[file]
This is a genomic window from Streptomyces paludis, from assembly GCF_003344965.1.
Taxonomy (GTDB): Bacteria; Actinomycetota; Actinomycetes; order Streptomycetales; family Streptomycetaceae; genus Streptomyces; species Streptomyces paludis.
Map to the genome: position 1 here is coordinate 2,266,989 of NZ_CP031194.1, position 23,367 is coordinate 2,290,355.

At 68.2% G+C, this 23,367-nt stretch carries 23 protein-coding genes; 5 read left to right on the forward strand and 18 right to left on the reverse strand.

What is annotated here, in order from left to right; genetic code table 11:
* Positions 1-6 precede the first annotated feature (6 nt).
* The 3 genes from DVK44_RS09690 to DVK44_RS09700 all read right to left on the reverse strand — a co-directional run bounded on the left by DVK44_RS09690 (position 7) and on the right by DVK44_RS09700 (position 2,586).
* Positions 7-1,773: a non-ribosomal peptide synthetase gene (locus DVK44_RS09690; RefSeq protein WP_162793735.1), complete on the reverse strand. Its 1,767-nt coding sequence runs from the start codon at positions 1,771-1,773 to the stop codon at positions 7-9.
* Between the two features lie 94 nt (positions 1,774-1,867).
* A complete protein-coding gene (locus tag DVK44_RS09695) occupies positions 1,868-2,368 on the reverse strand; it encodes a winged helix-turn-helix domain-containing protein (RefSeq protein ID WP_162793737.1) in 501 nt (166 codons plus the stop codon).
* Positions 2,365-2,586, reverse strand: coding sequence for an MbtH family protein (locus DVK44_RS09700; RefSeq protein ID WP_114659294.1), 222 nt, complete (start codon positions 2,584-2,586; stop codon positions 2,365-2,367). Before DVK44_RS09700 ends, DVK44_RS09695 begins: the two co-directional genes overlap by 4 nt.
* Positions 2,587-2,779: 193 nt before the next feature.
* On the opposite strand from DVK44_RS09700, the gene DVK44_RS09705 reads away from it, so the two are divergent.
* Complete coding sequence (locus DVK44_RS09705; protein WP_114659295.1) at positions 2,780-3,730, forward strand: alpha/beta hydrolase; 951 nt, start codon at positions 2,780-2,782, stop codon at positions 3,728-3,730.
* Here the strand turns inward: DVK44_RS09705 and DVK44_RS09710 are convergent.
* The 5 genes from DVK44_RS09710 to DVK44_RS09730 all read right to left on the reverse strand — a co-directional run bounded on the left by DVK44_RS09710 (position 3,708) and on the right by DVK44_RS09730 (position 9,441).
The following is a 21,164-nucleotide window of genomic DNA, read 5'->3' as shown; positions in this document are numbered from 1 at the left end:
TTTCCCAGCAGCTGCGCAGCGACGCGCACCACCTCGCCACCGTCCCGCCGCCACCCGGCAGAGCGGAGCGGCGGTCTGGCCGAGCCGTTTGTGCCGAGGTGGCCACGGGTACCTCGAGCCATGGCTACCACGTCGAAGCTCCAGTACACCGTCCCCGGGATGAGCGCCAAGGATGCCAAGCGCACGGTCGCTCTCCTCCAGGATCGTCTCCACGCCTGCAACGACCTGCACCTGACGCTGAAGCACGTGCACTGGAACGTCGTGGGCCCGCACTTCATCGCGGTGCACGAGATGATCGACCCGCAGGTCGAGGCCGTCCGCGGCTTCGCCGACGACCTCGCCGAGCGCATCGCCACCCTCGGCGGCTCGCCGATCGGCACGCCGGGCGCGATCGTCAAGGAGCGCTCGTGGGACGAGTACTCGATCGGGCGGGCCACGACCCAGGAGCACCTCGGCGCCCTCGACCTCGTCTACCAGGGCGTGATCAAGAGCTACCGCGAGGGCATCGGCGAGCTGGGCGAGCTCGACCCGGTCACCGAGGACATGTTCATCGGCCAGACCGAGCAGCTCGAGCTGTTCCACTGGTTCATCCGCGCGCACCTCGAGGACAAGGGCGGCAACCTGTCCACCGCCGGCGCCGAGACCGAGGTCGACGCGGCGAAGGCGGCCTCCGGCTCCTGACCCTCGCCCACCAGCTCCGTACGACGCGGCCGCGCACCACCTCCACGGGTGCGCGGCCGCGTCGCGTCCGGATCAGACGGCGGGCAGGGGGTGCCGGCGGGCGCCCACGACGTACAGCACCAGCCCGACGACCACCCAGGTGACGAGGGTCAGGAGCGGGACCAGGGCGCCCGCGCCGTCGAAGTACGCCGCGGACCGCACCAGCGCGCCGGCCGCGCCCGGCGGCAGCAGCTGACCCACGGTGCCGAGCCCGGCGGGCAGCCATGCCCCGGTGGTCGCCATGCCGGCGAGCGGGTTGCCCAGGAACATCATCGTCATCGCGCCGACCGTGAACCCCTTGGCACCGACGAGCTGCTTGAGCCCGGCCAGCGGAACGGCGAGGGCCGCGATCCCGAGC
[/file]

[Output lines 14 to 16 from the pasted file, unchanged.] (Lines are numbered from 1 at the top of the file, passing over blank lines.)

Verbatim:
* Complete coding sequence (locus DVK44_RS09705; protein WP_114659295.1) at positions 2,780-3,730, forward strand: alpha/beta hydrolase; 951 nt, start codon at positions 2,780-2,782, stop codon at positions 3,728-3,730.
* Here the strand turns inward: DVK44_RS09705 and DVK44_RS09710 are convergent.
* The 5 genes from DVK44_RS09710 to DVK44_RS09730 all read right to left on the reverse strand — a co-directional run bounded on the left by DVK44_RS09710 (position 3,708) and on the right by DVK44_RS09730 (position 9,441).